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NE Arkansas races ahead in planting; central, southern Arkansas slowed by rain


Fast facts:

NE Arkansas farmers nearly done planting
Good fall weather gave farmers a leg up on field prep

STUTTGART — About half of Arkansas’ expected 1.45 million acres of rice has been planted, with northeast Arkansas leading the way, said Jarrod Hardke, rice extension agronomist for the University of Arkansas System Division of Agriculture.
“We're in great shape in terms of overall planting. We're probably in the neighborhood of 50 percent planted for rice,” Hardke said on Friday. “In the east-central area, it’s right at 50 percent and potentially as high as 75 percent planted in northeast Arkansas” with some of the rice in Northeast Arkansas already emerging.
“There are some counties that are definitely around 75 percent or greater planted in the northeastern part of the state,” Hardke said. “Some of the bigger operations were able to get everything — corn, rice and soybean — planted in a two-week run.”
Planting in Jackson County, Arkansas. Taken April 4, 2024. (U of A System Division of Agriculture photo by Matthew Davis)
Planting progress in southeastern Arkansas has been slower, no thanks to several waves of heavy rain. Hardke said maybe 25 percent of rice had been planted.
Between April 7-11, areas south of a line from Stuttgart to Arkadelphia to Texarkana saw more than 4 inches of rain, with El Dorado recording 6.79 inches and 6.21 inches at Monticello, according to the National Weather Service.
Last year’s post-harvest weather was a big help, giving farmers a chance to knock out field prep.
“We had a super early start again in northeast Arkansas,” Hardke said. “We had so much prepared because of the dry fall.”
Fall of 2023 was in stark contrast to previous seasons.
“When we reflect back on the extremely late planting progress of 2019 and 2020, which was terrible — we just could not get in the field. We couldn't get anything prepared, much less get anything planted on time,” while 2023 was warm and dry enough to plant early.
Matthew Davis, Jackson County extension staff chair for the Division of Agriculture said Monday that several of his county’s larger farms “are done or going to be done this week.”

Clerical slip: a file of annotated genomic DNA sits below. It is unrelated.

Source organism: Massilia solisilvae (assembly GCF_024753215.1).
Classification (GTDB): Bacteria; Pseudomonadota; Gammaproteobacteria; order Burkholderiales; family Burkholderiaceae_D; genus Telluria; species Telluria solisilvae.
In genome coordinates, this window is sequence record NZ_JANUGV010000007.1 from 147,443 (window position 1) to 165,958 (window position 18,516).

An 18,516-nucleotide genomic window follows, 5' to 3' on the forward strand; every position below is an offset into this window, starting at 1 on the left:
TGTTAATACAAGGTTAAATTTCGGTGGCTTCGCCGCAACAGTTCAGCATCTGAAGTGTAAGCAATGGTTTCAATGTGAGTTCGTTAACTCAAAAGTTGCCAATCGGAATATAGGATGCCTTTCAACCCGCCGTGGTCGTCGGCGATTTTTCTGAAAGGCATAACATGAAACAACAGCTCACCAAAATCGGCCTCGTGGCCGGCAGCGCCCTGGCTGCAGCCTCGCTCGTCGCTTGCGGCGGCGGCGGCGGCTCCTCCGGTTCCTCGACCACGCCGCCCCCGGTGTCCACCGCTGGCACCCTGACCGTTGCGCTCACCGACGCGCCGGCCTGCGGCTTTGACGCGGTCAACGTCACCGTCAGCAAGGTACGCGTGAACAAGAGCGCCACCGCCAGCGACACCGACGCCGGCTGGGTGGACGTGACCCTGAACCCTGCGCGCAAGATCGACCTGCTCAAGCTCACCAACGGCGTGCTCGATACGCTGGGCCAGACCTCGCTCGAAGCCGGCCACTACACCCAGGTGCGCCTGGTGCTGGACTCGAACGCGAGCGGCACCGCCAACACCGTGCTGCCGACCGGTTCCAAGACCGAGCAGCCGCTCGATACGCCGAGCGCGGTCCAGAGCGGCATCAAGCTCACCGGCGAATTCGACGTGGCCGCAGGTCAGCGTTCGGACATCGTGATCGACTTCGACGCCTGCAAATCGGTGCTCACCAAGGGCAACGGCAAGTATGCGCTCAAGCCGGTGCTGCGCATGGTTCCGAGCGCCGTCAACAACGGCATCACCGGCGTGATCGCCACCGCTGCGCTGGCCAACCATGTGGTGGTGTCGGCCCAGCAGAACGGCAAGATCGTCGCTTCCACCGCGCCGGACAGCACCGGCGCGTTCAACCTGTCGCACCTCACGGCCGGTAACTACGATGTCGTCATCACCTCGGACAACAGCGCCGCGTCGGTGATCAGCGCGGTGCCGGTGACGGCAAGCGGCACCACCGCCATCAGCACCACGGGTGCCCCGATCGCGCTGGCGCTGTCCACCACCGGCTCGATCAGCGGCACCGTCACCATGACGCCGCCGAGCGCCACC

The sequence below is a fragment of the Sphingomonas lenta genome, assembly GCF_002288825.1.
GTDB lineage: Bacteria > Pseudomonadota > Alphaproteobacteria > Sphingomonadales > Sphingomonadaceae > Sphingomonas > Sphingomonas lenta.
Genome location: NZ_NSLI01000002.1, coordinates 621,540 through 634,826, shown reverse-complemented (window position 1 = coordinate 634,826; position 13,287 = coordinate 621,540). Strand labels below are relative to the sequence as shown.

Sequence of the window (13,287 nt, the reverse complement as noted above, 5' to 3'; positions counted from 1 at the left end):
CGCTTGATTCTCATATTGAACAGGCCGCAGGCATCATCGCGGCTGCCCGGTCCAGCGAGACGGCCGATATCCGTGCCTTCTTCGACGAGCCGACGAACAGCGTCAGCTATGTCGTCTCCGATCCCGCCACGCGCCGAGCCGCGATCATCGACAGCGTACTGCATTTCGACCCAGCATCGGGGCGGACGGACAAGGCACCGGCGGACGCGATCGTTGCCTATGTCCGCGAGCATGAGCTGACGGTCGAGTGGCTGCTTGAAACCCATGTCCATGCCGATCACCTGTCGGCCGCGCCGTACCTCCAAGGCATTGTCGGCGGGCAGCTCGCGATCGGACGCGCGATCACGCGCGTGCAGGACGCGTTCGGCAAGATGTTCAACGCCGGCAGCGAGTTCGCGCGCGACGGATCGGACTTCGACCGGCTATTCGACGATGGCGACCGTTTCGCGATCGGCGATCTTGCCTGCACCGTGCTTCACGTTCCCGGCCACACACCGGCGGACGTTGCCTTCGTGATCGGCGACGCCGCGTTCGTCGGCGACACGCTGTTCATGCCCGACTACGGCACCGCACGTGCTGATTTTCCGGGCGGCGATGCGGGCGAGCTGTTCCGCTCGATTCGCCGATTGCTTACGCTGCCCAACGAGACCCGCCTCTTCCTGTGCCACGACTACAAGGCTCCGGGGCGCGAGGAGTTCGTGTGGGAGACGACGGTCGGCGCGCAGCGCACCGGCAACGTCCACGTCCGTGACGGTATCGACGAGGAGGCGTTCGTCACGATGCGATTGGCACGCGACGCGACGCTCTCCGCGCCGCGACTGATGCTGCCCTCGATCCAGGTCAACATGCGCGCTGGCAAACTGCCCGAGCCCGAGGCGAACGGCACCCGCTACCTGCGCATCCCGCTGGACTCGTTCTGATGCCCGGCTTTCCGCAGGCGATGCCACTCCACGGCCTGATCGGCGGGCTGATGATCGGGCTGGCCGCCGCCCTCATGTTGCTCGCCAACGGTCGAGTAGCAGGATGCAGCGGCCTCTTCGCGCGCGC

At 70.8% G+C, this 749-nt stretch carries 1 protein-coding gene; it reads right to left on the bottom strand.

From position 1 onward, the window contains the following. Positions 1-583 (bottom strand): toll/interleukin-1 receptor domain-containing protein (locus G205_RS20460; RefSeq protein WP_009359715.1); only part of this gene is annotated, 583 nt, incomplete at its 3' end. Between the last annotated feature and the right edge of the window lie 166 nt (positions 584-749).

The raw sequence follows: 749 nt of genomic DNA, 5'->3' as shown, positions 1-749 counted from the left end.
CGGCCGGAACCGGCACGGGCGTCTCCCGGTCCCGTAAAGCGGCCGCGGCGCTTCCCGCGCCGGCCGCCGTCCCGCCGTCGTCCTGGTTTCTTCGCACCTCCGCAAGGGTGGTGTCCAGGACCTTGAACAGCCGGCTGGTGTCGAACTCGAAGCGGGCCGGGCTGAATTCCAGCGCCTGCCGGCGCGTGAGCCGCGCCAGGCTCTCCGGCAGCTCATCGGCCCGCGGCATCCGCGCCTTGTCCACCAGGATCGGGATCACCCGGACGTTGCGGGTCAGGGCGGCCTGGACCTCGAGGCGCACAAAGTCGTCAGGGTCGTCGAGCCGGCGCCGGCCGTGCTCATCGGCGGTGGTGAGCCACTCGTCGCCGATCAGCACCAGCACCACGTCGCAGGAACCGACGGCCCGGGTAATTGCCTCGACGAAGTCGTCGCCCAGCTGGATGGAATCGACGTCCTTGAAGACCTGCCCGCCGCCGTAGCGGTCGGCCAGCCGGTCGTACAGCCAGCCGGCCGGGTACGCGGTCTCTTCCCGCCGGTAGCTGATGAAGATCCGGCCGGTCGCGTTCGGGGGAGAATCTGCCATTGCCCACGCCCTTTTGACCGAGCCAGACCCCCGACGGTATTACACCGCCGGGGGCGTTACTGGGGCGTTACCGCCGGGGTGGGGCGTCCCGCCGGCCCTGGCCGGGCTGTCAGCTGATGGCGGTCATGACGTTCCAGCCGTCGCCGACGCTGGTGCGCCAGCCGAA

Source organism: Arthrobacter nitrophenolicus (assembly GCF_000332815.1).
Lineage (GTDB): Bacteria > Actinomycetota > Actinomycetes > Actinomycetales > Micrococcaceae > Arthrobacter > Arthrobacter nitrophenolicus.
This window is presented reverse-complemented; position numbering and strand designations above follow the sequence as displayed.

Farmers probably won’t be deterred by this week’s forecast storms, Davis said.
“With currently a half-inch rainfall predicted for Tuesday, that’s not enough to stop anyone from finishing out this week,” he said. “The majority of the acres will be in before May 1st if we do not run out of moisture before then. Current rainfall totals have been sporadic this season, with storms developing but not giving up much rainfall. Spring thunderstorms are still in the back of many farmers' minds as we put the vast majority of the crop in the soil.
“At the rate we’re going, we’re going to have all the crops in by May 15,” Davis said, adding that the only exception would be food soybeans.
Hardke said the moisture is welcome, because high winds accompanying the last few storm fronts had dried the soil quickly.
In a post on X on Saturday, Scott Matthews, a farmer at Weiner, Arkansas, said he was “planting no-till rice. It was too wet/damp at 10 a.m. By 5 p.m. it was this dusty this year is making me nervous about drought.”
The April 11 map from the United States Drought Center showed 20 percent of the state being either abnormally dry or in moderate drought.
Hardke also noted a trend over the last few seasons toward planting everything earlier and moving away from a general planting sequence.
“It used to be everybody gets the corn in, and then farmers start shifting to rice and rice takes off, and is then the beans take off,” he said.
Now, “as soon as there’s a window, everybody’s planting everything all at once and all that they can,” Hardke said.
It used to be you could tell the difference between the crops going in, but not so much anymore “because you’ve got row rice in the mix and it's all in beds, not levees,” he said.